Someday I'd like to be an artist. Those aren't my words, they are ones from my niece, Desea. She wants to be an artist like me. Funny I didn't even know she knew I was an artist.
When I was young I don't recall ever thinking or saying that I wanted to be an artist. I was crafty and somewhat creative but it was never something that I thought I could be. I thought about being a psychologist and my grandfather wanted me to be a secretary but artist, no. That was definitely not on the radar. So I think it's super that at this young age Desea has already decided she wants to learn certain things. Judging from her picture above she's got a good start. She's a cutie for sure.
Have any of you wanted to be an artist when you were young?
Free-for-all-Friday is here early this week. With a little help. I've wanted to try out what another painter does. He's Dave DeVries and he runs Monster Engine. He takes children's drawings and turns them into paintings. He asks kids to make monsters and then takes it to another artistic level. I'm not into monsters but love'd the transformative idea. To see what I mean here's some of his work.
Well, you can see where I'm going with this. One mom sent in her kid's drawings this week after I asked. I didn't ask for monsters because I didn't want to do that. I didn't know what I'd get or how I'd do any transformation. I figured I'd just see what happened. That's what Free-for-all-Friday is all about - collaborative experimentation. This is nothing like I usually do but here you go... Eliza & my painting.
When I saw Eliza's drawing I just loved it. (Thanks Eliza for letting me experiment with your artwork.) It was perfect on it's own but I was excited to try this transformation out. I kept faithful to her drawing but added color and a story. I call the painting Me & the Moon - Our Midnight Celebration. Since I just ended my 50th birthday celebration last week this just seemed fitting. The photo's a little dark since it wasn't that light out this morning when I took it.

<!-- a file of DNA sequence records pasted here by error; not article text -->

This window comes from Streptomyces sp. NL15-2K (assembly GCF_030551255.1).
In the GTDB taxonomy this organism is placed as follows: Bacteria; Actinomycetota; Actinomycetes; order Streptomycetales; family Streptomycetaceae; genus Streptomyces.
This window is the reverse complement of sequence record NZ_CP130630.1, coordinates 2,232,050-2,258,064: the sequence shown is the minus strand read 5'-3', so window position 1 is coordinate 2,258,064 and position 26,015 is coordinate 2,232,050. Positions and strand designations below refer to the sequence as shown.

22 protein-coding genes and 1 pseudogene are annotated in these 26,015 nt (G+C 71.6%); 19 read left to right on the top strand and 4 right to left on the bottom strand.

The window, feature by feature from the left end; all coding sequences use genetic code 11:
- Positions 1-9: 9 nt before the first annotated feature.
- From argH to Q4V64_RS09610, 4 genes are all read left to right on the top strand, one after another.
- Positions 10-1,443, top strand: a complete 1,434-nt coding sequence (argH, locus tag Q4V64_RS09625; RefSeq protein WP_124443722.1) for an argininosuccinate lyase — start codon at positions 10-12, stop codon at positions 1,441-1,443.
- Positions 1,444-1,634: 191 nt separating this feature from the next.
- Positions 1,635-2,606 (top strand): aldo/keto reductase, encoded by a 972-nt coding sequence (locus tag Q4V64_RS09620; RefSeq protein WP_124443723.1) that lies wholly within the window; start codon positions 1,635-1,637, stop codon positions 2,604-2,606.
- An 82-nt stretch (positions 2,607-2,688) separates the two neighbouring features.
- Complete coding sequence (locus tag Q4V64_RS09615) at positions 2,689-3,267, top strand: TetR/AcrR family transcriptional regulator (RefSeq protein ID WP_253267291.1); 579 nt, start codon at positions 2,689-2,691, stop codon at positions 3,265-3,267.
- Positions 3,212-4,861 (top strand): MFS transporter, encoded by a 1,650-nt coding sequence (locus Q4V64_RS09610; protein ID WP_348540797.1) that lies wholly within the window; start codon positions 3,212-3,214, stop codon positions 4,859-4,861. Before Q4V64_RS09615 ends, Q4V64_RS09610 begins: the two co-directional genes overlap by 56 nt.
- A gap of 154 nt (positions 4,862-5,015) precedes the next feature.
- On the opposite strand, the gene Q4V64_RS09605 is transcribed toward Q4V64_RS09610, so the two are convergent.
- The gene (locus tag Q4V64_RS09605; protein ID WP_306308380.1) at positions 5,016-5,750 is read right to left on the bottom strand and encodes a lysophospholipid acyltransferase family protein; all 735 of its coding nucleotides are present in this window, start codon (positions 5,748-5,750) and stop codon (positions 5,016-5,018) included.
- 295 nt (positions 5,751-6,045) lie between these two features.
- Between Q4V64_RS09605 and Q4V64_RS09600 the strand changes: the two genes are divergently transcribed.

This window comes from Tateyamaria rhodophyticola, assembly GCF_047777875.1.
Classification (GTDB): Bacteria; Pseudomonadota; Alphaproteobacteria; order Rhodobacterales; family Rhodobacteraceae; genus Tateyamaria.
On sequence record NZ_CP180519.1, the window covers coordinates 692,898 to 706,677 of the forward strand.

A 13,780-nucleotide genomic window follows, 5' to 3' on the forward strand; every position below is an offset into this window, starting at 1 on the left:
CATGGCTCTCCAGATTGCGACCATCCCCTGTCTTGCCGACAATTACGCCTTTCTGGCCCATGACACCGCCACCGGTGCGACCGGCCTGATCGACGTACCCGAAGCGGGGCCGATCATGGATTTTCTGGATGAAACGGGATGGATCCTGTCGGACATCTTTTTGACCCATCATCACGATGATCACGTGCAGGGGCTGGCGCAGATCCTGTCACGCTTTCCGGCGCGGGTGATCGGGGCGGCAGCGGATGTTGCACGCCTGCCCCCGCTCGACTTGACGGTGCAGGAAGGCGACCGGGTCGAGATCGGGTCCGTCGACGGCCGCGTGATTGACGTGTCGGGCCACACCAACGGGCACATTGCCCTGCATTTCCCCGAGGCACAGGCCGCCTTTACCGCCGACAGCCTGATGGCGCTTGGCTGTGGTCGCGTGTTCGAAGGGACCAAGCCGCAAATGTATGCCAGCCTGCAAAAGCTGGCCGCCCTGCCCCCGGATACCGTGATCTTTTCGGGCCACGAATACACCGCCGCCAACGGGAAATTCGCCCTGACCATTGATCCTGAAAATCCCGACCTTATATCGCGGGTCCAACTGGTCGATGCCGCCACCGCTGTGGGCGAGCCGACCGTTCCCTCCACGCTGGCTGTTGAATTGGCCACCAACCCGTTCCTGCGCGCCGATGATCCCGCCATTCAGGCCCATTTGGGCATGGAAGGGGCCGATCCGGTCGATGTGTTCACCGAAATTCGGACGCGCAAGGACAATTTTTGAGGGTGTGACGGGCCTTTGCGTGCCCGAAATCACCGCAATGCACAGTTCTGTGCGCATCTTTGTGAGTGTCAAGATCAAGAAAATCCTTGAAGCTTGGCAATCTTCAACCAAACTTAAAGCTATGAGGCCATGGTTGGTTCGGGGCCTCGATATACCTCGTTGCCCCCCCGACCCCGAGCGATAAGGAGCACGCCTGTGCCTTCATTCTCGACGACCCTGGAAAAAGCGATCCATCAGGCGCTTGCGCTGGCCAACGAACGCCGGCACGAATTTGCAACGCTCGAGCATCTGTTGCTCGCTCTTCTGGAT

I kept the same dark color palette DeVries uses. The only thing I wish I did differently was to put a face on that moon. Which I leave the right to go back and do. This doesn't look like anything I normally do but it was such fun. I may have to try this again sometime. Do you think I should?
Independence day has been filled with parades for a very long time for me. The marching bands are what the Boyfriend likes best but my favs are the floats. I'm delighted and it's almost like being a kid again.
I had another chance to do a parade float this year. Part of me really enjoys it and another part doesn't. It's a great creative DIY outlet that's a lot of fun but the uncertainty of how to do it and if it will turn out is a challenge. Some people think it will come together automatically because you're a creative and that it's no big deal, whlie others think it isn't going to work out at all. In the process, you'll swing back and forth like a pendulum.
There's a lot of people web searching this time of year for DIY float building info. Last year's 5 Parade Float Quick Tips (found here) has been viewed and reused. So, I thought I'd share 7 ideas about parade float designing.
Parade Float Designing • 7 Quick Tips
Since the float this year had a fish theme I thought I'd play that up with the tips.
#1 Fish for the Big Picture
You're likely doing this for an organization of some type. Think of their purposes for wanting the float. What do they hope for an outcome? Are they interested in the process and having a lot of people involved? Or is it an outreach in the community? Or is it a tradition of fun? Or is it to show a strong brand? Whatever the reason, you should understand it. This float was about involving people in the process, name recognition in the community, and a Christian message.
People: We had about 40 people work on the float
Recognition: Passing out info cards & candy during the parade
Message: Free to be Fishers of Men - Bible verse used as the message
#2 Fish for an Original Idea
It all comes down to having an idea. Sometimes that can be hard to do. One tip is to look for inspiration to borrow and then make it your own. Here are 2 inspiration images that I found.